Oak has played a fundamental role in winemaking for centuries, first as a storage vessel, and more recently as a way to massage a wine's texture and flavor. These two effects of oak aging have only been well understood for the better part of a century, and the general principles that govern their use are surprisingly simple.

Tight Grain, Medium Grain, and Loose Grain Oak

There are three aspects of oak barrels and oak aging that are worth taking an in-depth look at. Today we will take a look at the different types of woods used to produce barrels for aging wine. The following emails will focus on both the seasoning and toasting of the wood used in the production of barrels, and their effect on the flavor and texture of wine.

Much of this discussion focuses on the difference between what is called French oak, the preferred types of oak around much of the world, and American oak. This is not to say that American Oak is a lesser oak, it simply impacts a wine differently. Wineries, very important ones at that, around the globe rely on the influence of American oak, so each email will also include a pair of specific recommendations to help you further your understanding of the nature of American Oak.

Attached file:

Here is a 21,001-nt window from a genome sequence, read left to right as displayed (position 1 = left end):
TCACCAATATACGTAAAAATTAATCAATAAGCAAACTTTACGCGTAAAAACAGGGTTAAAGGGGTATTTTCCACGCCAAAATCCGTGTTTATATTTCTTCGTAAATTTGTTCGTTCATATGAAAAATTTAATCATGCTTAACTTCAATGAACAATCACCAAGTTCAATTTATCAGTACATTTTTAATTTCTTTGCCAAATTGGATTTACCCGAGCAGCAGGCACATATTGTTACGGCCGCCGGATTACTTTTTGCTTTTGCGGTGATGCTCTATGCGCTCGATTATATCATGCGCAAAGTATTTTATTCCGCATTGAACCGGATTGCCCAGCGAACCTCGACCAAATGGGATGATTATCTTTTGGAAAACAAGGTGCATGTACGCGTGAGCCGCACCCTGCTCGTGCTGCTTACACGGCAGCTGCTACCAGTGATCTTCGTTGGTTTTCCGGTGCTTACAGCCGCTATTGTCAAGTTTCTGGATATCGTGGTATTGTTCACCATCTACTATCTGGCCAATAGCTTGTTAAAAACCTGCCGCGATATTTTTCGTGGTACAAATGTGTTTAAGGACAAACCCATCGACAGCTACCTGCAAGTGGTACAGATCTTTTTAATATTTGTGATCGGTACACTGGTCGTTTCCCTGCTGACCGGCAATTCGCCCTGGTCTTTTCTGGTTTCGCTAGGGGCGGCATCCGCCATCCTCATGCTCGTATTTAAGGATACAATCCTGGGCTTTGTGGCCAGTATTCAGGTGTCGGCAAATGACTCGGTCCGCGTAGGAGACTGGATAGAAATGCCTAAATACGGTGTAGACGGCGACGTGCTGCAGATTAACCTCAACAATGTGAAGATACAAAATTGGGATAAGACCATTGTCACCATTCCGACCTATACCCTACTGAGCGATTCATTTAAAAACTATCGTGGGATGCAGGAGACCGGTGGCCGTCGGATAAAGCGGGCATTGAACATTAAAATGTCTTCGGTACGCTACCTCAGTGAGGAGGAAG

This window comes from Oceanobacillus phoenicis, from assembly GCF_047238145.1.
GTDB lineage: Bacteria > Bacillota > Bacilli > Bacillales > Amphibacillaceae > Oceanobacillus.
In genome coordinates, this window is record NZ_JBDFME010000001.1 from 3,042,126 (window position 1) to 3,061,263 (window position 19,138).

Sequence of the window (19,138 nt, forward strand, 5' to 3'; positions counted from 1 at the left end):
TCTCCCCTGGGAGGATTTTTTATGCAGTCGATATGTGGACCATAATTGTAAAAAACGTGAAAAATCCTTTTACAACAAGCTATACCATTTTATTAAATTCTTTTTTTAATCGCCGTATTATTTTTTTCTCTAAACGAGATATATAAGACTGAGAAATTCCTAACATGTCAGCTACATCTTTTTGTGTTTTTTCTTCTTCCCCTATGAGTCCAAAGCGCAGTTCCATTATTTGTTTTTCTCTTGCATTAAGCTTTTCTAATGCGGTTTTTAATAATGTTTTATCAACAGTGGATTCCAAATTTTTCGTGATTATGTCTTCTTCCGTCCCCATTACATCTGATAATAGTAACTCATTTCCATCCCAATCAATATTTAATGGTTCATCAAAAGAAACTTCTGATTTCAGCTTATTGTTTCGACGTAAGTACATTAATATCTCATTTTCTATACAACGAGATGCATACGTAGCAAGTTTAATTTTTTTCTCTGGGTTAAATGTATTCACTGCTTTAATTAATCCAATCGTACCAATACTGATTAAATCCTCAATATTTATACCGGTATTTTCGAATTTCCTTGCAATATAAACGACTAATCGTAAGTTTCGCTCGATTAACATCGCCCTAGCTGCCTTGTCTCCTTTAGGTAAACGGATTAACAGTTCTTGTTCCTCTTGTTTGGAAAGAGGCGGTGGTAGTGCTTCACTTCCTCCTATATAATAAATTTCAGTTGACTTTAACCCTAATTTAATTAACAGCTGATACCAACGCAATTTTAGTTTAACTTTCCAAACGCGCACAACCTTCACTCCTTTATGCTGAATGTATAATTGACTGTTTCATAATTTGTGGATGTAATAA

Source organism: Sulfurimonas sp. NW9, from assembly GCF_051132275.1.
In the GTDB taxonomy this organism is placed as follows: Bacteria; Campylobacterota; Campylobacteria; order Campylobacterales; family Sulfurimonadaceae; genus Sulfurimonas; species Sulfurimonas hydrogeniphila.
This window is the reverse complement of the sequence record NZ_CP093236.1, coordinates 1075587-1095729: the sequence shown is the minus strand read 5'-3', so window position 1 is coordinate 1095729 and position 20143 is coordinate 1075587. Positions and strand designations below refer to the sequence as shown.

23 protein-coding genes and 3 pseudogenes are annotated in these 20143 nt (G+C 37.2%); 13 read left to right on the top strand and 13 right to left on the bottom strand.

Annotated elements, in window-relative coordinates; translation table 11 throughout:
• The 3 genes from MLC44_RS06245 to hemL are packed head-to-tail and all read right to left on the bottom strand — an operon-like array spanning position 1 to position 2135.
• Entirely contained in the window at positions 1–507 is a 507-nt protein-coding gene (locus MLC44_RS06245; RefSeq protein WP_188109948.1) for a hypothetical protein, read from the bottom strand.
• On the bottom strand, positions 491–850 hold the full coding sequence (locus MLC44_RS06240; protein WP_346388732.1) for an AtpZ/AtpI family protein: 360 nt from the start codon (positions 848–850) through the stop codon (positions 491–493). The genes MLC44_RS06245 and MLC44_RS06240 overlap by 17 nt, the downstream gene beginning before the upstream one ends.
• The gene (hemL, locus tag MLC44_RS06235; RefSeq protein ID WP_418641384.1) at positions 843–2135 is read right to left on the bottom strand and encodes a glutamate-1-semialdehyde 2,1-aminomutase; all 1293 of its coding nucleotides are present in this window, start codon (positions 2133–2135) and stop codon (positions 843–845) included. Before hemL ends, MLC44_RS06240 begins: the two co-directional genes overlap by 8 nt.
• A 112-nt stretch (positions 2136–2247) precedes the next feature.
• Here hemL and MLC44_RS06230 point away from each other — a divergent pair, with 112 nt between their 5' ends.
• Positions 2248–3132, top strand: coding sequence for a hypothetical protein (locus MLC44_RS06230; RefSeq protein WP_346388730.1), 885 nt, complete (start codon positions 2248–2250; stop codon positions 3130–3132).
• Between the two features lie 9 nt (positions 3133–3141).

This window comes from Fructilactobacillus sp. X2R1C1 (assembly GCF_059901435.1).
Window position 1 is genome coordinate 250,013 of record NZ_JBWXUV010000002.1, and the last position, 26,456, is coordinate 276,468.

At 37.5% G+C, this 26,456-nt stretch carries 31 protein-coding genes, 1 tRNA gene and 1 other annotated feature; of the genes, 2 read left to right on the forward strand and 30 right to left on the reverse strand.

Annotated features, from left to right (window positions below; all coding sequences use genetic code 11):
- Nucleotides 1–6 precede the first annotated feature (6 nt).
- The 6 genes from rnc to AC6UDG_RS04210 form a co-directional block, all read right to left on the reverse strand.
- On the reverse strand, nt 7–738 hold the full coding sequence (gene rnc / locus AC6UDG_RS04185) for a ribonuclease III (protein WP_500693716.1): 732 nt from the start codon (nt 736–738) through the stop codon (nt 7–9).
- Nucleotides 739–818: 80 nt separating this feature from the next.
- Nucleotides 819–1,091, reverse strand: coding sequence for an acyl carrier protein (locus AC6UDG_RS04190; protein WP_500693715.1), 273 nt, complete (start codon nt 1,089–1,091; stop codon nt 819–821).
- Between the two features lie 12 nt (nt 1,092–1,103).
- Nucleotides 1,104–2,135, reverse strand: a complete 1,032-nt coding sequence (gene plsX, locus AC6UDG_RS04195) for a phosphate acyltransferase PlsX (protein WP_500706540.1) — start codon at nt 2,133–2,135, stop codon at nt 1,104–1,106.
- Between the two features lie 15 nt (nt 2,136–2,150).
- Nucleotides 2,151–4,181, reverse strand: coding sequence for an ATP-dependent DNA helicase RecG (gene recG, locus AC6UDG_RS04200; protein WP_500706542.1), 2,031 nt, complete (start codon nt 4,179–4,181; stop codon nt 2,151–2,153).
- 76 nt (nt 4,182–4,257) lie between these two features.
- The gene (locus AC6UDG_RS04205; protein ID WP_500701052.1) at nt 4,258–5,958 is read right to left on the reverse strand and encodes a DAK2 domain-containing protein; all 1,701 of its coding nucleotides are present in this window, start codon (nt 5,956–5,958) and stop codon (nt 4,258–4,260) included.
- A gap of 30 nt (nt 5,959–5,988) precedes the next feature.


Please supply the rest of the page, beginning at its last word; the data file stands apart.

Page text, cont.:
What to expect: American Oak

American Oak barrels have long been thought of as a cheaper, less worthy alternative to French oak when it comes to making barrels for aging wine. This is partially because the American Oak barrel industry was originally based on producing barrels for spirits, where finesse and delicacy took a back seat. As American coopers have adopted the refined techniques perfected over the course of centuries by their European counterparts, their barrels have begun to rival some of the worlds finest. The fact that they can cost half of what Imported French oak barrel costs has also been instrumental in the renaissance of these fine barrels.

How Oak works and why it is not all the same.

Oak barrels are porous. The loss of wine by evaporation, called the angel’s share, and the resulting introduction of oxygen into a barrel allows for complex chemical reactions to take place that can soften the tannins in a wine.  If a wine is stored in an new oak barrel, the wood tannins will leach out of the staves that make up the barrel, and will actually make the wine more tannic, however there comes a time when the oxidative effects of barrel aging soften tannins faster than they are absorbed by the wine.

In plainspeak that merely means that a wine ageing in a barrel can become more tannic as it absorbs wood tannins before softening due to the affects of oxygen. The type of oak can help determine when this point is reached, as one of the great variables among specific types of oak is the tightness of the grain, and thus the rate at which wine evaporates.

Oak is generally broken down into two Groups, American and French, though there are in fact many forests were wood is cut for the use in wine production.